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Indonesia - Peace and nuclear development

Updated On: Dec 12, 2006

Recent months see the run-up to the elections in Aceh and the intensifying developments on nuclear energy in Indonesia

The December 11 polls opened in Aceh province for local elections to elect a pair of governor/deputy governor and 19 pairs of regents/deputy mayors and mayors/deputy mayors. Paving the way for peace after decades of civil war, the historic event has garnered both domestic and international attention. During the last day of campaigning, thousands of people flocked to final election rallies that featured former separatist rebels of the Free Aceh Movement (GAM) following a Finnish-brokered peace deal on 15 August 2005.

About 2.6 million Acehnese are eligible to vote and a poll conducted last month revealed that 93 per cent believed the announced result would accurately reflect their views. However, regardless of the poll results, the Acehnese will be technically left on their own in maintaining peace after the international Aceh Monitoring Mission’s (AMM) mandate ends on December 15.

The polls also marked the first time where candidates without links to national parties have been allowed to stand for elections – a move representing greater autonomy granted by the central government in return for the GAM’s retracting of a call for independence. President Susilo Bambang Yudhoyono said “we want this election to really proceed well because a peaceful settlement of the Aceh problem, an Aceh which God willing would build (its future) well and within the large family of Indonesia, has been our choice”.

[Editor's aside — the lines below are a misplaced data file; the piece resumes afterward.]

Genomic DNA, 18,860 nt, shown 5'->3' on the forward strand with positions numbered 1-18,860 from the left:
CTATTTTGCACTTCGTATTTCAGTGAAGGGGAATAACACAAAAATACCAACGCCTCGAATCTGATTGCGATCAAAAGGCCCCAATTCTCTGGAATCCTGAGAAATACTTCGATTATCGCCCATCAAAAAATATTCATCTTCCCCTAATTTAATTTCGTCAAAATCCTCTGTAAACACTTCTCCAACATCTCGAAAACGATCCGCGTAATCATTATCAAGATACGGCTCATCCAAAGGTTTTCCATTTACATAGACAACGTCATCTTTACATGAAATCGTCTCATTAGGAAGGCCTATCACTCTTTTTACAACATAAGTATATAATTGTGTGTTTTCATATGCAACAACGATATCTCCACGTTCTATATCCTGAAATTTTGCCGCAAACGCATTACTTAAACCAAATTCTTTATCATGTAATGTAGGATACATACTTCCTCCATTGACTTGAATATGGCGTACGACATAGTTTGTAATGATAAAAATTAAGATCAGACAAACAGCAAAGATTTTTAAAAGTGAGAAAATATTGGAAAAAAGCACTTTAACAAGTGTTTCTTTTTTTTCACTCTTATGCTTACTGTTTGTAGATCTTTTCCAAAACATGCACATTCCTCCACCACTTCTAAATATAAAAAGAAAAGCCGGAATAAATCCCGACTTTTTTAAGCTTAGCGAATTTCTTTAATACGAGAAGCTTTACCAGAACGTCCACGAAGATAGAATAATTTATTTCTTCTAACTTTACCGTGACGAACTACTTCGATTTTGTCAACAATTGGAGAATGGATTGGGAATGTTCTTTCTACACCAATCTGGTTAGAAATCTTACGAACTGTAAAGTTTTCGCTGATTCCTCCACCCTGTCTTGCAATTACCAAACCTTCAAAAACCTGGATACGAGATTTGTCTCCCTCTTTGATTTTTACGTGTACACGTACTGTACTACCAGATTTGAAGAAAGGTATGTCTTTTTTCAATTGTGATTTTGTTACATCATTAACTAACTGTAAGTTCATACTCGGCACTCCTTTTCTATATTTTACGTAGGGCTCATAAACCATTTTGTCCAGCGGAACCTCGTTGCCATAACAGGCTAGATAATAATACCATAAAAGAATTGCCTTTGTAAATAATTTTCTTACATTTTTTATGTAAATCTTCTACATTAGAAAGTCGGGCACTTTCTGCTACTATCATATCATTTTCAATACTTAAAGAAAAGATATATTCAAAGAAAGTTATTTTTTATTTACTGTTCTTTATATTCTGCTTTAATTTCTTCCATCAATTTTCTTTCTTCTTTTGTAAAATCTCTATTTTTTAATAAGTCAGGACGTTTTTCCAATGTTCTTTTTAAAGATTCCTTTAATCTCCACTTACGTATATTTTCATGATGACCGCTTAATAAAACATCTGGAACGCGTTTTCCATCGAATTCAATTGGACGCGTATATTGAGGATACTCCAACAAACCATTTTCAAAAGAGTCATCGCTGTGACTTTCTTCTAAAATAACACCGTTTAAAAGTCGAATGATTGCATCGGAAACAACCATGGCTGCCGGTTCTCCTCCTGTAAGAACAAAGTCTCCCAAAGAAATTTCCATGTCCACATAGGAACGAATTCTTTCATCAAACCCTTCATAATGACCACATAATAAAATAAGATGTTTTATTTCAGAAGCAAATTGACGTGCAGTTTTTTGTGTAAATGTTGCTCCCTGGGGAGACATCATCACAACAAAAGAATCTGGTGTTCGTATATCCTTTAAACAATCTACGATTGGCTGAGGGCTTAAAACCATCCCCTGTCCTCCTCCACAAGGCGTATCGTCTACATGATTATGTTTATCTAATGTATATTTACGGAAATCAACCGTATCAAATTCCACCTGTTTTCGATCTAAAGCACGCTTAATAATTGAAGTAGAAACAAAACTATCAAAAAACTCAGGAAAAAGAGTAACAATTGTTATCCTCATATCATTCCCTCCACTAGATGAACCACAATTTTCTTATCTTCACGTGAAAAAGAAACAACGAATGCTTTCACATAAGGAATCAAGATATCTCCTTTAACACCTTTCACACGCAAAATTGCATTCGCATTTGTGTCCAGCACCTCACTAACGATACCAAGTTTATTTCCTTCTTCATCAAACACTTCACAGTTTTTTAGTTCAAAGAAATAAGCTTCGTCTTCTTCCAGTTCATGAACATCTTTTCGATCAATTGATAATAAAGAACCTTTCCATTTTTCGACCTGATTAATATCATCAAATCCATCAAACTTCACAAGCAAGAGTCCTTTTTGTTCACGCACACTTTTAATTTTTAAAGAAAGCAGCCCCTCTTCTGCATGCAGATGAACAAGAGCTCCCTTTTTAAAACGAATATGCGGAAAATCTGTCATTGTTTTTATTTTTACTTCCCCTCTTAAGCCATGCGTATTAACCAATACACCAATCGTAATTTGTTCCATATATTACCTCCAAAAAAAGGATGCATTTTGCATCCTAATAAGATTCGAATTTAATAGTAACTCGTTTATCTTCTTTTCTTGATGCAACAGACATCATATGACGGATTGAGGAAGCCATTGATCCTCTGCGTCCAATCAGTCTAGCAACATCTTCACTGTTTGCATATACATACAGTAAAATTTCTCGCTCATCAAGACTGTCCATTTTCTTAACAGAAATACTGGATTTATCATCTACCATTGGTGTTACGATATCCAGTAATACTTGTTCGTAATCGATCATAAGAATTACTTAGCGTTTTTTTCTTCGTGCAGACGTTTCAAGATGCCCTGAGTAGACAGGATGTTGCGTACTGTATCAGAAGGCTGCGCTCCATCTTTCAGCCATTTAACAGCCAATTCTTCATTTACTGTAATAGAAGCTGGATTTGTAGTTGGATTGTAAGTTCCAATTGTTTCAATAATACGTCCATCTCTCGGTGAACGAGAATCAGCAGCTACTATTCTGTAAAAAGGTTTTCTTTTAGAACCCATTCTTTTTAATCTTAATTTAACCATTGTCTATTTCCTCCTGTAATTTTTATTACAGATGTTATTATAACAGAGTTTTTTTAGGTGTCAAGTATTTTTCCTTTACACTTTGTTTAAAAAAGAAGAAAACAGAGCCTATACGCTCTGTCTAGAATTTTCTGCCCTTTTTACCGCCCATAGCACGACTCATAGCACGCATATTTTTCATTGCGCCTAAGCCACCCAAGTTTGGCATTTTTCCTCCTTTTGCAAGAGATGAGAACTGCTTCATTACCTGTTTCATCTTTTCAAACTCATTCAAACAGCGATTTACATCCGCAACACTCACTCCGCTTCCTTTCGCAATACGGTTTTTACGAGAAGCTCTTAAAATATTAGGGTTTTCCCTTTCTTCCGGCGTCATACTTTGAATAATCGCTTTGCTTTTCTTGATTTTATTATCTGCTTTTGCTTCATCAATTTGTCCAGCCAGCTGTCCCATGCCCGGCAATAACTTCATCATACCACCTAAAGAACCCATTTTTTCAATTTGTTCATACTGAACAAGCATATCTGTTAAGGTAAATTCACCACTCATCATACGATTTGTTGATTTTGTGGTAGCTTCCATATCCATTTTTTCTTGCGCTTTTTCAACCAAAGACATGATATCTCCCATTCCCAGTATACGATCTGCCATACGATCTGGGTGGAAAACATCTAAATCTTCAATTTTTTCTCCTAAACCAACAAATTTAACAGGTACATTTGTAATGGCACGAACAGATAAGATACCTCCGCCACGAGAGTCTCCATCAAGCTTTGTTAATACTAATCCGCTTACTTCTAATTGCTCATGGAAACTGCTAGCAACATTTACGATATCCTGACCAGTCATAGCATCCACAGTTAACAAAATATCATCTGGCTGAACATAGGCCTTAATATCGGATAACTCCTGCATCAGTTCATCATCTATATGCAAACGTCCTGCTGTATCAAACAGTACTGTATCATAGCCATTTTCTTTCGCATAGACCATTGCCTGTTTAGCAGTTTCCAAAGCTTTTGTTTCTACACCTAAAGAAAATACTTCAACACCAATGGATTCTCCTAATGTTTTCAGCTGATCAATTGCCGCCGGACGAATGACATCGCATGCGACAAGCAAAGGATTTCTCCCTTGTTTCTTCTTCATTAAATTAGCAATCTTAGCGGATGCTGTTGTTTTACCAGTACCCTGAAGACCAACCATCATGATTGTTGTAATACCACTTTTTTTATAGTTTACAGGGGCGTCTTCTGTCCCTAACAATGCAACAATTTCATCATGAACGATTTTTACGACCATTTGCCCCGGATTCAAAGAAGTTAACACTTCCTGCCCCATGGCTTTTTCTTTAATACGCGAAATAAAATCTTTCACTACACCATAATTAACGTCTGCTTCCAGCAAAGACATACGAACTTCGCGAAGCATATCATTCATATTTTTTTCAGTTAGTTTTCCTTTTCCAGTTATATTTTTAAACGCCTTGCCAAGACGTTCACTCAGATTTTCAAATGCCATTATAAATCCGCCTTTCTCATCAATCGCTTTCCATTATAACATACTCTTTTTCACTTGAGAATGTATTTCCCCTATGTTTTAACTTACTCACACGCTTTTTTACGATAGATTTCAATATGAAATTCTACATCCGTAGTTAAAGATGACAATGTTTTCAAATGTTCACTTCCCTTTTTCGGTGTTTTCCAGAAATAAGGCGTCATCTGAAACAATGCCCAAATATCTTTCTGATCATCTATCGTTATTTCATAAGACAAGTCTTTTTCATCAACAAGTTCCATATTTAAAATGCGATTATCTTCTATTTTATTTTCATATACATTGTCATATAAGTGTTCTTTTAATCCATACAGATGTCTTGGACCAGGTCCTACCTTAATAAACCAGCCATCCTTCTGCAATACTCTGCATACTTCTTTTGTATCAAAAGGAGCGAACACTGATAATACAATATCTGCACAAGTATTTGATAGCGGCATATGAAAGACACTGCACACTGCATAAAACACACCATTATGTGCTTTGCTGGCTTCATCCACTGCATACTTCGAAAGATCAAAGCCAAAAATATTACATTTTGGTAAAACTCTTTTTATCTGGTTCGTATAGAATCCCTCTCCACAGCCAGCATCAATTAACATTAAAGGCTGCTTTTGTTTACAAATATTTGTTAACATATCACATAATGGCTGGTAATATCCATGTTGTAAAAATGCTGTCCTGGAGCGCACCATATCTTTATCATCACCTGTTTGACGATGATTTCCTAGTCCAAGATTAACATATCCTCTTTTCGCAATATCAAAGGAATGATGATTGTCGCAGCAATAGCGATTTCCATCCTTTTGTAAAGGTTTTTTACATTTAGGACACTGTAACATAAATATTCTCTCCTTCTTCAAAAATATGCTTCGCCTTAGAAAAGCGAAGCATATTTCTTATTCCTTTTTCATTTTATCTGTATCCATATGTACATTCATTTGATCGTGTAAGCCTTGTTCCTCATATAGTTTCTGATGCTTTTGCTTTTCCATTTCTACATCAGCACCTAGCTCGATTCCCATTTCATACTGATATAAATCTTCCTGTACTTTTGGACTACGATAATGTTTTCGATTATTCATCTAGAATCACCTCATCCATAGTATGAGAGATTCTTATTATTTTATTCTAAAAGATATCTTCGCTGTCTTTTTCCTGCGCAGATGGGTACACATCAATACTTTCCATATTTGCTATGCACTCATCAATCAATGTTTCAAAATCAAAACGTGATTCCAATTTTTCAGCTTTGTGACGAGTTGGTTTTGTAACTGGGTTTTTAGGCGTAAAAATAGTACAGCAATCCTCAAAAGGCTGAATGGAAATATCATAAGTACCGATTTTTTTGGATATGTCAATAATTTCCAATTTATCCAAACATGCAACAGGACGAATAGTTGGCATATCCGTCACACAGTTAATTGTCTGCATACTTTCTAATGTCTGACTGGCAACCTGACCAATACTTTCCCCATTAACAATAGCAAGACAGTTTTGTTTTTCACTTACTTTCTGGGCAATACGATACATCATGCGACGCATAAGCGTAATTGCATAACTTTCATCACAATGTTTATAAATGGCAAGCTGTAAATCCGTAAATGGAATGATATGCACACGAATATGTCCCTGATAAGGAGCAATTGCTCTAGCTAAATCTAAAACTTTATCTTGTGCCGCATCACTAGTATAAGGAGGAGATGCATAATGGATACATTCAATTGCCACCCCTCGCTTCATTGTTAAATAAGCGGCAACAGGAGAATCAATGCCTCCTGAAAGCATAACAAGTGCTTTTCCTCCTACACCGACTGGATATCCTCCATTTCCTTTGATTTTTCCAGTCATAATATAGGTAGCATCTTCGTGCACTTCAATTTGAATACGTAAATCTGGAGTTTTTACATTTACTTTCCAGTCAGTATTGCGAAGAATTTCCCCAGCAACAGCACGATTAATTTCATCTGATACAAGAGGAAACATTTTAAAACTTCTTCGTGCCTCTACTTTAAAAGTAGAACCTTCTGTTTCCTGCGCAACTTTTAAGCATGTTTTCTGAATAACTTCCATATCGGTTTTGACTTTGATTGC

More than 10,000 police have been deployed to secure 8,625 polling stations across the province. International monitors from the European Union (numbering around 80), the Asian Network for Free Elections, the United StatesMalaysia and several other countries were spread out across the 21 regencies of Nanggroe Aceh Darussalam to observe the elections. The Chairman of European Union monitoring team, Glyn Ford, said that the regional elections in Aceh province had taken place smoothly and on schedule.

Nevertheless, the local authorities reported two separate incidents, where a man was arrested for threatening to detonate a grenade if his candidate did not win, and an improvised bomb exploded in a northern village before the polls opened, albeit without any casualties or damage. North Aceh Police chief Sr. Comr. Mulyatno said that the police found two bombs, but another did not explode. "I think the explosion is to disrupt the elections, but the people were not affected by any kind of intimidation," he said.

The main contenders in the election race fall roughly into two divisions of ‘young turks’ versus the ‘old guards’, even as GAM has adopted a position of neutrality to avoid splitting the movement.  The former consists of Irwandi Yusuf, a former GAM spokesman, and his running mate, Muhammad Nazar, a pro-democracy and rights activist who headed an organisation which called for a referendum on Aceh's future. The latter group consists of Ahmad Humam Hamid and Hasbi Abdullah who are backed by GAM leaders formerly exiled in Sweden.